_________________________________________________________________

These sound like "porn star" names! (In a good way, of course.)


Quote:
Originally Posted by BillinGlendaleCA View Post
Scott...You mentioned in later posts that your family worked in the entertainment industry...
_________________________________________________________________
Quote:
Originally Posted by Scott Charles View Post
https://silentlocations.wordpress.co...-chase-part-2/
_________________________________________________________________
Scott, in this article link you provided (directly above) in a recent post, you had responded on it with a post talking about your family history and such, and I thought it was quite interesting and was fascinated to read it! And, yes, I've been enjoying your posts here on NLA.
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  #45775  
Old Posted Mar 3, 2018, 7:06 PM
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Quote:
Originally Posted by ethereal_reality View Post
Do you mean, specifically, 3301 Waverly Drive?

The morning after / Aug 11, 1969

LaBianca
Exactly, e_r!
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  #45776  
Old Posted Mar 4, 2018, 2:29 AM
Lwize Lwize is offline
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Quote:
Originally Posted by Slauson Slim View Post
Maybe the People Would Be the Times or Between Clark and Hilldale

Video Link
The Whisky A Go-Go is between Clark & Hilldale. Love used to play there.

They helped another local LA band get their first recording contract. Ever hear of The Doors?



(https://vignette.wikia.nocookie.net/...20170510212910)
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  #45777  
Old Posted Mar 4, 2018, 4:28 AM
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Quote:
Originally Posted by Slauson Slim View Post
Maybe the People Would Be the Times or Between Clark and Hilldale

Video Link
This image immediately came to mind. An unused poster art concept for the Universal Pictures film "Somewhere in Time." The movie was released in 1980; maybe the proposed image looked too 60s-ish.

From the Facebook group "Somewhere in Time." Image courtesy Bill Shepard

https://scontent-sjc3-1.xx.fbcdn.net...7a&oe=5B3CA16D


Last edited by acorn8332; Mar 4, 2018 at 4:34 AM. Reason: Just saw that the album was released in 1967!
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  #45778  
Old Posted Mar 4, 2018, 5:29 AM
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Quote:
Originally Posted by BillinGlendaleCA View Post
Scott, I've kind of held off commenting on this picture because I didn't have much to add; but I grew up in Thousand Oaks(1960-1978) and that building looks familiar but I can't place it. Admittily there's about 30 years from when that picture was taken and when I'd have seen(and be able to remember) it. You mentioned in later posts that your family worked in the entertainment industry...there was a great deal of filming in the Conejo Valley before it became urbanized in the early 1970's and there was Jungleland!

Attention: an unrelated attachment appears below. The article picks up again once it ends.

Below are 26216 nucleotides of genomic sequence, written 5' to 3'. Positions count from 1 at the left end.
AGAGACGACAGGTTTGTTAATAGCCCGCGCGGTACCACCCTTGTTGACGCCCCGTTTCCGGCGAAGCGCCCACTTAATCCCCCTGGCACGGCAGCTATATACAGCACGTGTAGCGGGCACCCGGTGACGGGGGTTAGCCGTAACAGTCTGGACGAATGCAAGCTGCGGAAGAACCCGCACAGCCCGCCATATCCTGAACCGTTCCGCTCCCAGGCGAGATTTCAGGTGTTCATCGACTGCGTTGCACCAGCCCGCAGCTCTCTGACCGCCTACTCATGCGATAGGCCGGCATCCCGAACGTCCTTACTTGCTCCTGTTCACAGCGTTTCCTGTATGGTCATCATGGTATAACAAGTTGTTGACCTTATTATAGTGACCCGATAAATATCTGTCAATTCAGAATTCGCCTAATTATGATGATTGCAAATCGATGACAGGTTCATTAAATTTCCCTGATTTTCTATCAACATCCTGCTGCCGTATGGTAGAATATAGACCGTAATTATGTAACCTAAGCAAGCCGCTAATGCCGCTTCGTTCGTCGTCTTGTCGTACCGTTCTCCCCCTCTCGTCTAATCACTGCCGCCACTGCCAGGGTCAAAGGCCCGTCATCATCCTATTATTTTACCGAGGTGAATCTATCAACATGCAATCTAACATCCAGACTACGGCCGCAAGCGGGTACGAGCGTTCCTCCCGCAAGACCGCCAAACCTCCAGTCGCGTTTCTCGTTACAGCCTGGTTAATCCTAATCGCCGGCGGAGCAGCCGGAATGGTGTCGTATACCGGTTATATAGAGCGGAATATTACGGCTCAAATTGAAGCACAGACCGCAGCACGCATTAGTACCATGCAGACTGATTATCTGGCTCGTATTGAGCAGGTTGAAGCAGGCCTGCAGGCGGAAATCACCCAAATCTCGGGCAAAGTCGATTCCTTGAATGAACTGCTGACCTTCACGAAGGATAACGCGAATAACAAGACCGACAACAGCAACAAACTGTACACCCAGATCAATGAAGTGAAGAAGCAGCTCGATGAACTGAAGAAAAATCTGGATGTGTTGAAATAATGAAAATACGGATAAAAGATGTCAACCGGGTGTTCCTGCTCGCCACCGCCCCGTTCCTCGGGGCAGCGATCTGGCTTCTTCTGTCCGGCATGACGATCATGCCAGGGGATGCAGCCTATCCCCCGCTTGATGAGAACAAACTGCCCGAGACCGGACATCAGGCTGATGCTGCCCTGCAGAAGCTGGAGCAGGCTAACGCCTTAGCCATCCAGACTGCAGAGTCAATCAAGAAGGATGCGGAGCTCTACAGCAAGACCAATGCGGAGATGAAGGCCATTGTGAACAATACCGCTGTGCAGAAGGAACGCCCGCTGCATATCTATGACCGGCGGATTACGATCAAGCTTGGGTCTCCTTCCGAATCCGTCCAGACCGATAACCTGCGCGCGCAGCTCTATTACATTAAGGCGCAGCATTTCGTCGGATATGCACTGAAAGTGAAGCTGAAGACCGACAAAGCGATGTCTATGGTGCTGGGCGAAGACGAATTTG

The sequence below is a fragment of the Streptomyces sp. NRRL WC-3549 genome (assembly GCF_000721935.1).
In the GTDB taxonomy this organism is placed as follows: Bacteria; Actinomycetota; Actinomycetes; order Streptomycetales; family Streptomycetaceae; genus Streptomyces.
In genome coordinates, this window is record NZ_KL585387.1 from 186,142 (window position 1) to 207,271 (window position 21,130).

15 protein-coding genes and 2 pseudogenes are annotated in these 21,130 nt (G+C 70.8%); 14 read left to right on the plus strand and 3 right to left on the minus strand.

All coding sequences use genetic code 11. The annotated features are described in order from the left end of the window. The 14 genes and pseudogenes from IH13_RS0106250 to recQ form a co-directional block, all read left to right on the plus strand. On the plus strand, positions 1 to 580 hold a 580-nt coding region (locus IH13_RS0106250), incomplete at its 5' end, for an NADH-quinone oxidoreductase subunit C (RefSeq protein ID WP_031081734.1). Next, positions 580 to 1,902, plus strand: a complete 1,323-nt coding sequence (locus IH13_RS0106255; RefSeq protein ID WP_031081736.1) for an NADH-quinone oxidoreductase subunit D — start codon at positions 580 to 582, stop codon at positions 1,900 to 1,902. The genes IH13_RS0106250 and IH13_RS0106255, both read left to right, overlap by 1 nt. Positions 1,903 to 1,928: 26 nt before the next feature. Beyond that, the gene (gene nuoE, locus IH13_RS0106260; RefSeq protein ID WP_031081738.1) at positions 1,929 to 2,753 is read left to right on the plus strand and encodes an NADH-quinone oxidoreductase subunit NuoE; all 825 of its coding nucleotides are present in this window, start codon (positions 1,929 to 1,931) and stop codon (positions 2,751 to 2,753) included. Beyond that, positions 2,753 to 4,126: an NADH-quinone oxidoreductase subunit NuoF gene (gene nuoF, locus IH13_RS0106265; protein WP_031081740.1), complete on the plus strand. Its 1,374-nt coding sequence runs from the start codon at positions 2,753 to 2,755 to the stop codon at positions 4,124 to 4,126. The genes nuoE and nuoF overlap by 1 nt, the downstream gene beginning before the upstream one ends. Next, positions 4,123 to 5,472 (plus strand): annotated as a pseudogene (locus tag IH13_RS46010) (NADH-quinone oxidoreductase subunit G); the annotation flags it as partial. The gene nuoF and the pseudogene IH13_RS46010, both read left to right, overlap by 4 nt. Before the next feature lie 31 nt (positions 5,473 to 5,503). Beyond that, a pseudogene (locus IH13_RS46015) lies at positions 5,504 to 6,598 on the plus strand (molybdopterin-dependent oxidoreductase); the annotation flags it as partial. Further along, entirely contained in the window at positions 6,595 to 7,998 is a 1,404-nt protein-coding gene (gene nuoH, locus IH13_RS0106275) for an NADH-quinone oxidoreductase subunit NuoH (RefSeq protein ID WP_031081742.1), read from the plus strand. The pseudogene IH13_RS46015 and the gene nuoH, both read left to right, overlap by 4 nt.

Interesting, Bill!

All I know of the place is that my great-grandmother bought it "in the 20s", and that (judging by the age of my dad) the photo I have appears to be from the mid-30s - I wonder if the structure survived until the 60s-70s?

Quote:
Originally Posted by Otis Criblecoblis View Post
I am so jazzed to learn that the Dresden Room is still open, and that Marty and Elayne are still there! I just assumed that, as with pretty much every other important local hangout of my youth, it was long gone.

I have actually sung with Marty and Elayne several times; it was some of the most fun I've ever had in front of an audience.

I am definitely going there soon with my wife. If it's a Tuesday, maybe I'll even sing!
You'll have fun! It can get really crowded, but not always: my bartender buddy told me it was dead last night (which is pretty unusual for a Friday night).

I hope Marty and Elayne stay there as long as they can - the place wouldn't be the same without them.

By the way, at what time was the Dresden one of your hangouts? The period when I spent my most time there was between 1992 and 1999. Do you remember any of your bartenders' names?
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  #45779  
Old Posted Mar 4, 2018, 5:39 AM
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Originally Posted by Martin Pal View Post
Scott, in this article link you provided (directly above) in a recent post, you had responded on it with a post talking about your family history and such, and I thought it was quite interesting and was fascinated to read it! And, yes, I've been enjoying your posts here on NLA.
Thanks, Martin, and I'm glad you found my post interesting!

After that post I corresponded with John Bengtson by email, and he was able to provide me with some information that helped me find a few pictures of my grandmother and grandfather which I'd never seen before.

Many of you already know that John has written some truly fascinating books about the locations in LA where the movies of Chaplin, Keaton, and Lloyd were shot - I'd imagine most of the people in this thread would really enjoy reading his books, which are positively stuffed with photos with photos of 1920s Los Angeles. I don't mean to come across as a shill, I just really love his books, and reading them was one of the things that brought me to this thread when I started Googling some of the locations he writes about.

I haven't posted much about my family's silent movie history here because, though the time period is correct, it has nothing to do with architecture. That said, I trust it won't cause too much trouble if I post just one studio photo of my grandmother...



That's grandma Elva as a Mack Sennett Bathing Beauty, seen with Keystone Teddy, the Sennett dog, and star in his own right.

Some Teddy links:

http://normanstudios.org/blog/2017/0...s-best-friend/
https://ladailymirror.com/2015/07/06...s-best-friend/
https://en.wikipedia.org/wiki/Teddy_(dog)
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  #45780  
Old Posted Mar 4, 2018, 7:44 AM
BillinGlendaleCA BillinGlendaleCA is offline
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Originally Posted by Scott Charles View Post
Interesting, Bill!

All I know of the place is that my great-grandmother bought it "in the 20s", and that (judging by the age of my dad) the photo I have appears to be from the mid-30s - I wonder if the structure survived until the 60s-70s?
It's quite possible, TO really didn't see much development until the early 60's and quite a few of the old buildings were still there in the 60's and early 70's. Because it was so rural and the City of Thousand Oaks didn't exist until 1964, the resources that we usually rely on here may not exist.